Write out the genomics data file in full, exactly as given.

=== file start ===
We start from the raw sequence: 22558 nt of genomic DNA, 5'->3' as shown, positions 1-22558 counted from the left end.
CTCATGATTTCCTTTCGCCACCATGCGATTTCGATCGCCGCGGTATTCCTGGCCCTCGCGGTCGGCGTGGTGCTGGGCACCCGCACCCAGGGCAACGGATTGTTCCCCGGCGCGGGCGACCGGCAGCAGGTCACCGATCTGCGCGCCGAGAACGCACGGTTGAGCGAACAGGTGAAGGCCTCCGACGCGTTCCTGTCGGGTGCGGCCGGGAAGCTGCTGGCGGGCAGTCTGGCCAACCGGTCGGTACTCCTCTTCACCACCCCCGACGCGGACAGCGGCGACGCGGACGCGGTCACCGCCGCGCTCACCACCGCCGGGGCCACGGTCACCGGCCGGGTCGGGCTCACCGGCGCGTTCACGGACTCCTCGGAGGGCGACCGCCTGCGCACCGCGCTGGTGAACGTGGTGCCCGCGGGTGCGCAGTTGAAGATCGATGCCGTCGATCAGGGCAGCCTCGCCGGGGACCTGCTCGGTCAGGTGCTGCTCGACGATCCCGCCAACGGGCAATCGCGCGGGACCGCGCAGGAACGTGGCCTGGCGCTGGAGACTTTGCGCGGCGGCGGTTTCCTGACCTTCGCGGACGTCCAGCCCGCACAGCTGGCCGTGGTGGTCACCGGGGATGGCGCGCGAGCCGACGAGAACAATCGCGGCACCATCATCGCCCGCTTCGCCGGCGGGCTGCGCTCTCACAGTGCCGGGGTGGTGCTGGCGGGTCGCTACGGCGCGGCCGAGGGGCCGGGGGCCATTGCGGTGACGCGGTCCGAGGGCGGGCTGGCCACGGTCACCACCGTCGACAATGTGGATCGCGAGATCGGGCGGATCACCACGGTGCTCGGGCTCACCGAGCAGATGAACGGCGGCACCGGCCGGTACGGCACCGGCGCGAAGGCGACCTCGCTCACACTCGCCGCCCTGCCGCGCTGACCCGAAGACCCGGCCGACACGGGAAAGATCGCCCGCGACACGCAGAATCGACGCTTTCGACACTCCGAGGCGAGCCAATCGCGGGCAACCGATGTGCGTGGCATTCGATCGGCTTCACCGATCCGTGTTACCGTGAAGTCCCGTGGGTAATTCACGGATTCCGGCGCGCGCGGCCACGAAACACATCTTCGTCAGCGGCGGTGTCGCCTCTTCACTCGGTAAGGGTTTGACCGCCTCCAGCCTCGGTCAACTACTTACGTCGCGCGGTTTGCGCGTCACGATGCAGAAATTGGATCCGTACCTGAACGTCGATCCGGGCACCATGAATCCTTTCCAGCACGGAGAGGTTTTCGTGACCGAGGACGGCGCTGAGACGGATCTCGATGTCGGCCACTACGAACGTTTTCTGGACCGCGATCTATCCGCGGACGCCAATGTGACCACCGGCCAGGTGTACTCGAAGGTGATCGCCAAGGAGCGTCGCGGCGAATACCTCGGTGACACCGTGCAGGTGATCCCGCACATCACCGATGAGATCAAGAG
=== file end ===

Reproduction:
We start from the raw sequence: 22558 nt of genomic DNA, 5'->3' as shown, positions 1-22558 counted from the left end.
CTCATGATTTCCTTTCGCCACCATGCGATTTCGATCGCCGCGGTATTCCTGGCCCTCGCGGTCGGCGTGGTGCTGGGCACCCGCACCCAGGGCAACGGATTGTTCCCCGGCGCGGGCGACCGGCAGCAGGTCACCGATCTGCGCGCCGAGAACGCACGGTTGAGCGAACAGGTGAAGGCCTCCGACGCGTTCCTGTCGGGTGCGGCCGGGAAGCTGCTGGCGGGCAGTCTGGCCAACCGGTCGGTACTCCTCTTCACCACCCCCGACGCGGACAGCGGCGACGCGGACGCGGTCACCGCCGCGCTCACCACCGCCGGGGCCACGGTCACCGGCCGGGTCGGGCTCACCGGCGCGTTCACGGACTCCTCGGAGGGCGACCGCCTGCGCACCGCGCTGGTGAACGTGGTGCCCGCGGGTGCGCAGTTGAAGATCGATGCCGTCGATCAGGGCAGCCTCGCCGGGGACCTGCTCGGTCAGGTGCTGCTCGACGATCCCGCCAACGGGCAATCGCGCGGGACCGCGCAGGAACGTGGCCTGGCGCTGGAGACTTTGCGCGGCGGCGGTTTCCTGACCTTCGCGGACGTCCAGCCCGCACAGCTGGCCGTGGTGGTCACCGGGGATGGCGCGCGAGCCGACGAGAACAATCGCGGCACCATCATCGCCCGCTTCGCCGGCGGGCTGCGCTCTCACAGTGCCGGGGTGGTGCTGGCGGGTCGCTACGGCGCGGCCGAGGGGCCGGGGGCCATTGCGGTGACGCGGTCCGAGGGCGGGCTGGCCACGGTCACCACCGTCGACAATGTGGATCGCGAGATCGGGCGGATCACCACGGTGCTCGGGCTCACCGAGCAGATGAACGGCGGCACCGGCCGGTACGGCACCGGCGCGAAGGCGACCTCGCTCACACTCGCCGCCCTGCCGCGCTGACCCGAAGACCCGGCCGACACGGGAAAGATCGCCCGCGACACGCAGAATCGACGCTTTCGACACTCCGAGGCGAGCCAATCGCGGGCAACCGATGTGCGTGGCATTCGATCGGCTTCACCGATCCGTGTTACCGTGAAGTCCCGTGGGTAATTCACGGATTCCGGCGCGCGCGGCCACGAAACACATCTTCGTCAGCGGCGGTGTCGCCTCTTCACTCGGTAAGGGTTTGACCGCCTCCAGCCTCGGTCAACTACTTACGTCGCGCGGTTTGCGCGTCACGATGCAGAAATTGGATCCGTACCTGAACGTCGATCCGGGCACCATGAATCCTTTCCAGCACGGAGAGGTTTTCGTGACCGAGGACGGCGCTGAGACGGATCTCGATGTCGGCCACTACGAACGTTTTCTGGACCGCGATCTATCCGCGGACGCCAATGTGACCACCGGCCAGGTGTACTCGAAGGTGATCGCCAAGGAGCGTCGCGGCGAATACCTCGGTGACACCGTGCAGGTGATCCCGCACATCACCGATGAGATCAAGAG